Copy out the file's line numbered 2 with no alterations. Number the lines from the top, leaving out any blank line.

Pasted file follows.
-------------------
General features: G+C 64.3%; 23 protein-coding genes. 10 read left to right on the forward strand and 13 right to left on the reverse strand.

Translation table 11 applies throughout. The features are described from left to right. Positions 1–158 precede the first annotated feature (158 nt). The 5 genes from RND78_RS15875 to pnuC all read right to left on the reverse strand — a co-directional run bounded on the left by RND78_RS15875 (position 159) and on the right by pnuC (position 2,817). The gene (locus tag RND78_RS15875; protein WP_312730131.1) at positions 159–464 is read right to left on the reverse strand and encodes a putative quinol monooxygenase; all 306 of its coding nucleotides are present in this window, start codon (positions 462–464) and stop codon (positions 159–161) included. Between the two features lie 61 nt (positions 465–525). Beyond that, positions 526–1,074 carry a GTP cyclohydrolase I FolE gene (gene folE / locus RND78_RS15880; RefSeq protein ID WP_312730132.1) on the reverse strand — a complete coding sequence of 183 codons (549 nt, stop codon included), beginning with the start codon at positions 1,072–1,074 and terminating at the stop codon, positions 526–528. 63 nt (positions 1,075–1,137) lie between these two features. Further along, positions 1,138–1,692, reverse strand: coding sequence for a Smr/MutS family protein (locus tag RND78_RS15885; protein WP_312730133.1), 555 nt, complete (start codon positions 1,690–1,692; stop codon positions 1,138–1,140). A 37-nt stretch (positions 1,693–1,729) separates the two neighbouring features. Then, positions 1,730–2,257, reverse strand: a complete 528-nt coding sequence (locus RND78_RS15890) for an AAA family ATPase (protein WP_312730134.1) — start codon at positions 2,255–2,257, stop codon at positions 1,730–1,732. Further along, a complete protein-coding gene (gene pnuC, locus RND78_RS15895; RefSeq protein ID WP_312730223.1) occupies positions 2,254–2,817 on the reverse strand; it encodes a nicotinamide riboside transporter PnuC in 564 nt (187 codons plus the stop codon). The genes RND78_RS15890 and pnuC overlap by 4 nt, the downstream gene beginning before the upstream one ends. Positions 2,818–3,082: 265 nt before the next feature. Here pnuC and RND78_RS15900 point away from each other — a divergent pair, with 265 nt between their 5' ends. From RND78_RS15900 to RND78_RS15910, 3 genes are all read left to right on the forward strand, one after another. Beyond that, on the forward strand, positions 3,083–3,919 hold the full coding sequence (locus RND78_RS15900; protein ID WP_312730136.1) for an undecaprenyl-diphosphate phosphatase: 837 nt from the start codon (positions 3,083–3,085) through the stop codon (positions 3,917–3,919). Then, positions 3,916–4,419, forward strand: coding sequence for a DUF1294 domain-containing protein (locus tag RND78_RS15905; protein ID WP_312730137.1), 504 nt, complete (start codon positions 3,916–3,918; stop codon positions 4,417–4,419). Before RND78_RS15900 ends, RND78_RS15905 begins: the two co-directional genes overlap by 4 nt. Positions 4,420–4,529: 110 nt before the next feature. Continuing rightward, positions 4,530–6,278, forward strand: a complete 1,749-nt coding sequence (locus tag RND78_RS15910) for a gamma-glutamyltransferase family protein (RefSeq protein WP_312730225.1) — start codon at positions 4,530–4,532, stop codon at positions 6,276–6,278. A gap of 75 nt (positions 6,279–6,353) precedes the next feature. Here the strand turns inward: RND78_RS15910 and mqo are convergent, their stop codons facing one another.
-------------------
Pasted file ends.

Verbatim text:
Translation table 11 applies throughout. The features are described from left to right. Positions 1–158 precede the first annotated feature (158 nt). The 5 genes from RND78_RS15875 to pnuC all read right to left on the reverse strand — a co-directional run bounded on the left by RND78_RS15875 (position 159) and on the right by pnuC (position 2,817). The gene (locus tag RND78_RS15875; protein WP_312730131.1) at positions 159–464 is read right to left on the reverse strand and encodes a putative quinol monooxygenase; all 306 of its coding nucleotides are present in this window, start codon (positions 462–464) and stop codon (positions 159–161) included. Between the two features lie 61 nt (positions 465–525). Beyond that, positions 526–1,074 carry a GTP cyclohydrolase I FolE gene (gene folE / locus RND78_RS15880; RefSeq protein ID WP_312730132.1) on the reverse strand — a complete coding sequence of 183 codons (549 nt, stop codon included), beginning with the start codon at positions 1,072–1,074 and terminating at the stop codon, positions 526–528. 63 nt (positions 1,075–1,137) lie between these two features. Further along, positions 1,138–1,692, reverse strand: coding sequence for a Smr/MutS family protein (locus tag RND78_RS15885; protein WP_312730133.1), 555 nt, complete (start codon positions 1,690–1,692; stop codon positions 1,138–1,140). A 37-nt stretch (positions 1,693–1,729) separates the two neighbouring features. Then, positions 1,730–2,257, reverse strand: a complete 528-nt coding sequence (locus RND78_RS15890) for an AAA family ATPase (protein WP_312730134.1) — start codon at positions 2,255–2,257, stop codon at positions 1,730–1,732. Further along, a complete protein-coding gene (gene pnuC, locus RND78_RS15895; RefSeq protein ID WP_312730223.1) occupies positions 2,254–2,817 on the reverse strand; it encodes a nicotinamide riboside transporter PnuC in 564 nt (187 codons plus the stop codon). The genes RND78_RS15890 and pnuC overlap by 4 nt, the downstream gene beginning before the upstream one ends. Positions 2,818–3,082: 265 nt before the next feature. Here pnuC and RND78_RS15900 point away from each other — a divergent pair, with 265 nt between their 5' ends. From RND78_RS15900 to RND78_RS15910, 3 genes are all read left to right on the forward strand, one after another. Beyond that, on the forward strand, positions 3,083–3,919 hold the full coding sequence (locus RND78_RS15900; protein ID WP_312730136.1) for an undecaprenyl-diphosphate phosphatase: 837 nt from the start codon (positions 3,083–3,085) through the stop codon (positions 3,917–3,919). Then, positions 3,916–4,419, forward strand: coding sequence for a DUF1294 domain-containing protein (locus tag RND78_RS15905; protein ID WP_312730137.1), 504 nt, complete (start codon positions 3,916–3,918; stop codon positions 4,417–4,419). Before RND78_RS15900 ends, RND78_RS15905 begins: the two co-directional genes overlap by 4 nt. Positions 4,420–4,529: 110 nt before the next feature. Continuing rightward, positions 4,530–6,278, forward strand: a complete 1,749-nt coding sequence (locus tag RND78_RS15910) for a gamma-glutamyltransferase family protein (RefSeq protein WP_312730225.1) — start codon at positions 4,530–4,532, stop codon at positions 6,276–6,278. A gap of 75 nt (positions 6,279–6,353) precedes the next feature. Here the strand turns inward: RND78_RS15910 and mqo are convergent, their stop codons facing one another.